The aligned concept of consociationalism, which according to Elazar[35] is an essentially nonterritorial application of federalist principles, was also explained to the students.[36] The students were readily able to make the connection between the two concepts, as consociationalism has historical roots in the modus vivendi that was established between the religious and nonreligious communities in Israel in the early years of statehood and has endured till today.[37] This is most conspicuous in the variety of public school systems that were created including secular, religious, ultra-Orthodox, Arab, and so on.

The course sought, in effect, to extend the federal-consociational model to relations between various subgroups in Israel. A major scholar noted that Israel has greater potential for such arrangements than what has so far been developed.[38] Cohen and Susser strongly urge renewing and expanding the consociational tradition in Israel as a means of addressing its schisms.[39]

As future practitioners in the emerging field of conflict management, the students were exposed to federalist principles, essentially as espoused by Elazar, as a means of fostering dialogue and empathy between subgroups in Israel. These subgroups need to coexist and, ideally, interact positively within the larger whole of Israeli society even though they may differ in fundamental values. Here federalism has a special advantage because of its connection with the concept of brit. As Elazar himself observed: “the covenant relationship is to social and political life what Buber’s I-Thou relationship is to personal life. Through covenants humans and their institutions are enabled to enter into dialogue and are given (or themselves create) a framework for dialogue.”[40]

These insights are well suited to Israel’s current reality in which expressions of subgroup identity have intensified and there is greater need for intergroup dialogue.  This is a reversal of the founders’ expectation of homogeneity. Students in the course, however, still affirmed the dominant narrative of Israel as a Jewish state,[41] but with greater understanding for the subgroups’ needs.


Daniel Elazar’s approach to federalism has utility for conflict-resolution efforts in today’s Israel. Both federalism and its antecedent concept of brit aim at facilitating a sense of social partnership. They also stress interaction between the subgroups within larger entities as more important than agreed definitions for ensuring social vitality and cohesion.

Elazar’s approach to federalism has potential to promote intergroup understanding in today’s Israel, where the previous unitary and melting-pot model has given way to greater social cleavage. The federalist approach offers an alternative both to imposing the melting-pot model on the unwilling and to abandoning the Jewish-Zionist narrative.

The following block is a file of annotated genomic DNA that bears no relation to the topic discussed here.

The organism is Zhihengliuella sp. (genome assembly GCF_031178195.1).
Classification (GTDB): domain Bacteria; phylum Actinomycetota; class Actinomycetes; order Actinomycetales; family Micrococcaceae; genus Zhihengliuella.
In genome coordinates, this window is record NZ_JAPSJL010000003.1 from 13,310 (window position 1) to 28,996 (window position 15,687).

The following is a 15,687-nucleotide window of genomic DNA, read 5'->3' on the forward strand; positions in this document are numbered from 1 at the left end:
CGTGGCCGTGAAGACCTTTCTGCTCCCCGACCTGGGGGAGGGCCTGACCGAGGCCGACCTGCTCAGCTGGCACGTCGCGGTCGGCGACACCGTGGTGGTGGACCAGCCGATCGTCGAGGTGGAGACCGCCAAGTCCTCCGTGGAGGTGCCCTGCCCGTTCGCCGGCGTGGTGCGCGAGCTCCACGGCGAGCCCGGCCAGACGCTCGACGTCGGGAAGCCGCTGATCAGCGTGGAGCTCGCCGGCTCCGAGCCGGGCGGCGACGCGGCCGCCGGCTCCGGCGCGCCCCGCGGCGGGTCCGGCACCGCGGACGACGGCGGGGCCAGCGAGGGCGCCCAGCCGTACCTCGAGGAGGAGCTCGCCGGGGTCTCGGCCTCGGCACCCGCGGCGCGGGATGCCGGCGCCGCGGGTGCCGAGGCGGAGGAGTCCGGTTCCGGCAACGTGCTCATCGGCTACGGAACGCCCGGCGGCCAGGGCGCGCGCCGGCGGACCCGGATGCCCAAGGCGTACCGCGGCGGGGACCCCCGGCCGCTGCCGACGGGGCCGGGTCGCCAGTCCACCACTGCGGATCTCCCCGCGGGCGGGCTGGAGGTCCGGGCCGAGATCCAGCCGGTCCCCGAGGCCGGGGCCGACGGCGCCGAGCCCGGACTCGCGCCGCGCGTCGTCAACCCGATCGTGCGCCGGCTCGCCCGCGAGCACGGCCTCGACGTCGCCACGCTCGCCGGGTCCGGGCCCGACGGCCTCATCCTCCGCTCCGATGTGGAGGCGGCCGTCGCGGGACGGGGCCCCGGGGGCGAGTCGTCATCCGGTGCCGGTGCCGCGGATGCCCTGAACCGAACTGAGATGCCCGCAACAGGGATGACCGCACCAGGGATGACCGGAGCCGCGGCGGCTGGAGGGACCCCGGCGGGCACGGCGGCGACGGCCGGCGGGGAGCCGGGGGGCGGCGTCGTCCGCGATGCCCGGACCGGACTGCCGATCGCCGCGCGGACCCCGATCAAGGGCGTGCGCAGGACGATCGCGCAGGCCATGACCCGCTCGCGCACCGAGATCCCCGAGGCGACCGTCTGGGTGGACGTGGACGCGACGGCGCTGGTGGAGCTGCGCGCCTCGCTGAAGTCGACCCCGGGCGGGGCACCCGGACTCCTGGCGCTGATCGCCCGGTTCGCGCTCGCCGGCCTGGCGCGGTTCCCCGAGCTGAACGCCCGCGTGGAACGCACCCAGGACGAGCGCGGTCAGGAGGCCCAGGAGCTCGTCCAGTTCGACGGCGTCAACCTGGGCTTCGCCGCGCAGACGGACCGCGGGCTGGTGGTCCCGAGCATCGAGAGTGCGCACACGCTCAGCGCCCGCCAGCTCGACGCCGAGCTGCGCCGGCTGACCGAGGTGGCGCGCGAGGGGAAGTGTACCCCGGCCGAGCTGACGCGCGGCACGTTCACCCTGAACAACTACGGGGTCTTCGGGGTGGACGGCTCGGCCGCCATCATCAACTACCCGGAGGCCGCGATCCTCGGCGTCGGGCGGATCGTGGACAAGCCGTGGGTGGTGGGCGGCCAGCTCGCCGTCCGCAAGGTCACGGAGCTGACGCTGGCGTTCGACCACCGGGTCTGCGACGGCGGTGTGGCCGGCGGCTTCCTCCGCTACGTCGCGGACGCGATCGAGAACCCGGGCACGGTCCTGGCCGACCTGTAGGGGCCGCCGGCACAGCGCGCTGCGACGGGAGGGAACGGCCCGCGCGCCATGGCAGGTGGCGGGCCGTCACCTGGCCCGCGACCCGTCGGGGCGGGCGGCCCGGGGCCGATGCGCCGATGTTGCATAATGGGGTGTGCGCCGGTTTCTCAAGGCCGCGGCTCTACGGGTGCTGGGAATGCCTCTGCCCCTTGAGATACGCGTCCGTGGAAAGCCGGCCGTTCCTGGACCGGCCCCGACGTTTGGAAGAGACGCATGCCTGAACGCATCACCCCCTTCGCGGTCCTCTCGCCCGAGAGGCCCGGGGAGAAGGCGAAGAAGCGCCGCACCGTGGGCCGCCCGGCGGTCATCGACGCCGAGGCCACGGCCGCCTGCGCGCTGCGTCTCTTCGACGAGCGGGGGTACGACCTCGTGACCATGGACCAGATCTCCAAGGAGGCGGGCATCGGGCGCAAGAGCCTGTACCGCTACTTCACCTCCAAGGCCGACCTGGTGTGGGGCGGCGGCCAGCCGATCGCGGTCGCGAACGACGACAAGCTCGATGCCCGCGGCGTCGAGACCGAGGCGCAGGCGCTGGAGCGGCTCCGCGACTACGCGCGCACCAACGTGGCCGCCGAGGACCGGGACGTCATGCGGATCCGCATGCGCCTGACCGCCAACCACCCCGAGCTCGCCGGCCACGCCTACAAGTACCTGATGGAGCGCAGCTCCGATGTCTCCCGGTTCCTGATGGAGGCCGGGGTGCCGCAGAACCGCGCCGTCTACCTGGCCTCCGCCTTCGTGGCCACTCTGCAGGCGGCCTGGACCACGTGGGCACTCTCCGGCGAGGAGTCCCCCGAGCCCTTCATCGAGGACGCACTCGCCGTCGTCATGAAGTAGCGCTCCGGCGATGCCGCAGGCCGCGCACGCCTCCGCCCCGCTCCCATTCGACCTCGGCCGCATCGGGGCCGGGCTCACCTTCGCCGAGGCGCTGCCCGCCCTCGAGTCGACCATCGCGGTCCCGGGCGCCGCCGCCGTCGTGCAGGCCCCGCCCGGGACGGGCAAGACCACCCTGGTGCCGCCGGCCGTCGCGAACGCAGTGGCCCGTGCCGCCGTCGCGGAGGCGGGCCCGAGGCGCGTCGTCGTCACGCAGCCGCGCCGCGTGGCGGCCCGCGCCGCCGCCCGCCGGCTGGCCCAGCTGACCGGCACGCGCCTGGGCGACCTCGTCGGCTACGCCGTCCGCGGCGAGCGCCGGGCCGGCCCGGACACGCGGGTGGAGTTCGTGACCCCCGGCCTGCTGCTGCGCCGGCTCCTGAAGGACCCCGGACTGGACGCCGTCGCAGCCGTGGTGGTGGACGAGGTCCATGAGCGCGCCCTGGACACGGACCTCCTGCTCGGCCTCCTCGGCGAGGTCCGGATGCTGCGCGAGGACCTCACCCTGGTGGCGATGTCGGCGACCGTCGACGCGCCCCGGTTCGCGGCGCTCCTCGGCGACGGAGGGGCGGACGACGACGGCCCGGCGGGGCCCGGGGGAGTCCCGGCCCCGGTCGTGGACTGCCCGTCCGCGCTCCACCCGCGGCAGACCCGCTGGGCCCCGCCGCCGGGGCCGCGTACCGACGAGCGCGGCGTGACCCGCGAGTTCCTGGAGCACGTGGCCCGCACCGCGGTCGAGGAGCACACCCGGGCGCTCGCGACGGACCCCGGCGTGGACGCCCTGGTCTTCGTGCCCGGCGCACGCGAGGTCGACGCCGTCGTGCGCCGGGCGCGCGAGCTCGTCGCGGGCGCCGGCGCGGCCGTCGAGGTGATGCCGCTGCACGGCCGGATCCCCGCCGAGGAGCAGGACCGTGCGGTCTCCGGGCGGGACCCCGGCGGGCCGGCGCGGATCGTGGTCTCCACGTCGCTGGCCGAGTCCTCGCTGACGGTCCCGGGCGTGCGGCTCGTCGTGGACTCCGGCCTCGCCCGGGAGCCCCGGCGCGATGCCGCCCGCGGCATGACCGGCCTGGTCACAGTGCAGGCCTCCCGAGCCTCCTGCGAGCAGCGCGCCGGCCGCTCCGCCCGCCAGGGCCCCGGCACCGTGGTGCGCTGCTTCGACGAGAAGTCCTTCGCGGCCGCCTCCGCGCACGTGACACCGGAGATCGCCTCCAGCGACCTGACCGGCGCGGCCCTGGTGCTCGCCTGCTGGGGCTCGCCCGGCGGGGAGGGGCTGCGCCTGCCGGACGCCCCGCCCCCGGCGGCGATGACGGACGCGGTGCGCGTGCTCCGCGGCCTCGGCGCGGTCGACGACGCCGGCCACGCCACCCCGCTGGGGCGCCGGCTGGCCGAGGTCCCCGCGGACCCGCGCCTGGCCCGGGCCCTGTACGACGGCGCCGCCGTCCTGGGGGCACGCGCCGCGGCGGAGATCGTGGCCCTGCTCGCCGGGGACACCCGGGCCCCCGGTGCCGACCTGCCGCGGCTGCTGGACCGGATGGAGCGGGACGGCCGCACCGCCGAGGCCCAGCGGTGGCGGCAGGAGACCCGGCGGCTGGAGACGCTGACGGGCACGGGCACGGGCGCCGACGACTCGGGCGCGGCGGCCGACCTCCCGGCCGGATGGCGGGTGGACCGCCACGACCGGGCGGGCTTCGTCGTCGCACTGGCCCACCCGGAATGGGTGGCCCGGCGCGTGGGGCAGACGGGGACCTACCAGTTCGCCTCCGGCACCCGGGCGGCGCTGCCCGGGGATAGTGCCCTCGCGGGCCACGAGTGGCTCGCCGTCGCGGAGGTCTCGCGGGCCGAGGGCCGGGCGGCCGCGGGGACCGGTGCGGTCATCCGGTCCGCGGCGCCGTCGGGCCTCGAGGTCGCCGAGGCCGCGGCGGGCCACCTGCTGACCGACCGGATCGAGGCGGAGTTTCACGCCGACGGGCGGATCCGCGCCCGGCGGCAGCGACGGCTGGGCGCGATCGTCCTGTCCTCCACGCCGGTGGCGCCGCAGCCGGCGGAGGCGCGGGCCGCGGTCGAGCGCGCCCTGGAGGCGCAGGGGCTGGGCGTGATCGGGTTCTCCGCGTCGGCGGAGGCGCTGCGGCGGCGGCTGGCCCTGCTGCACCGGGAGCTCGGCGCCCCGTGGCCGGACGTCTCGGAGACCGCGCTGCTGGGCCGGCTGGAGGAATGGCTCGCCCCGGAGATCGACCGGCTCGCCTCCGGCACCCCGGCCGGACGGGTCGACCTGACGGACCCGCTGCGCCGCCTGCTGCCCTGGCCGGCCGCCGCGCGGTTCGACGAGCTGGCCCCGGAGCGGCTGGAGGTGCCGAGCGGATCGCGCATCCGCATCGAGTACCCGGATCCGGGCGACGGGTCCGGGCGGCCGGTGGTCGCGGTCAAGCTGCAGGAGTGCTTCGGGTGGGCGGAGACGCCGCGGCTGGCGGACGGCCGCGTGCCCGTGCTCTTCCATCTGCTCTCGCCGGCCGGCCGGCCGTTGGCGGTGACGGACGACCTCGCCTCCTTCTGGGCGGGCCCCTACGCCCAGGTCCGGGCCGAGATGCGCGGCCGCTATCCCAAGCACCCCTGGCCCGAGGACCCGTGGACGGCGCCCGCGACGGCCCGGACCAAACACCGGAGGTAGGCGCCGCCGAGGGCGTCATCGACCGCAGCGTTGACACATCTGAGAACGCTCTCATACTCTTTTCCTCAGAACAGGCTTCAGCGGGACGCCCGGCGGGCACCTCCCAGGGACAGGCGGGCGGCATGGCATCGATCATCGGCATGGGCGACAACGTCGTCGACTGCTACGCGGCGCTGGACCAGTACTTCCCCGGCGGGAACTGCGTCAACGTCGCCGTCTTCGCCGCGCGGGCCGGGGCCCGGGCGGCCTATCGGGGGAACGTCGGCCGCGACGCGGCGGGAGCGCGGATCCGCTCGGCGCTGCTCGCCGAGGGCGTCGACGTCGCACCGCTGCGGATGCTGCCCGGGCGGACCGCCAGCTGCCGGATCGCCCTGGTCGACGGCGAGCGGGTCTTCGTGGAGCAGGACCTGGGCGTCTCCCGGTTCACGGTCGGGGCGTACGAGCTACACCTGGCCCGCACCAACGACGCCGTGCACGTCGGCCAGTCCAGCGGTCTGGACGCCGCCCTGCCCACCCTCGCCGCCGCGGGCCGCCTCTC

*     *     *


* The author wishes to thank the Konrad Adenauer Foundation in Jerusalem for its active support and generosity, which enabled the experimental course “Strengthening Democratic Relationships in the State of Israel: An Intercultural Approach” to take place. This course served as the basis for the fieldwork.

This article is based on a paper presented at the World Congress of Jewish Studies, Hebrew University of Jerusalem, 31 July-4 August  2005.

[1] Daniel Elazar, American Federalism: A View from the States (New York: Thomas Y. Crowell, 1966), 62.

[2] Ibid., 2.

[3] Ibid.

[4] Ibid., 2-3.

[5] Ibid., 46.

[6] Daniel Elazar, “First Principles,” in Daniel Elazar, ed., The Federal Polity (New Brunswick, NJ: Transaction Books, 1974), 1-10, at 2.

[7] Ibid., 3-4.

[8] Daniel Elazar, “The Themes of a Journal of Federalism,” Publius, Vol. 1, No. 1 (1971): 3-9, at 3.

[9] Daniel Elazar, Federal Systems of the World: A Handbook of Federal, Confederal and Autonomy Arrangements (London: Longman, 1991), xiv-xiv.

[10] Daniel Elazar, Exploring Federalism (Tuscaloosa: University of Alabama Press, 1987), 11.

[11] Ibid., 12.

[12] Daniel Elazar, Federalism and the Way to Peace, Reflections Paper No. 13, Institute of Intergovernmental Relations, Queens University (Canada), 1994, 5.

[13] Daniel Elazar, Covenant and Polity in Biblical Israel, Vol. 1 of The Covenant Tradition in Politics (New Brunswick, NJ: Transaction Books, 1995), xiii.

[14] Daniel Elazar, Covenant and Constitutionalism:  The Great Frontier and the Matrix of Federal Democracy, Vol. 3 of The Covenant Tradition in Politics (New Brunswick, NJ: Transaction Books, 1998).

[15] Elazar, “Themes,” 4.

[16] Ibid., 4-5.

[17] Daniel Elazar, “The Jews’ Rediscovery of the Political and Its Implications,” in Daniel Elazar, ed., Kinship and Consent: The Jewish Political Tradition and Its Contemporary Uses (Ramat Gan, Israel: Turtledove, 1981), 1-17, at 9.

[18] Daniel Elazar, “Covenant as the Basis of the Jewish Political Tradition,” in ibid., 21-56, at 26.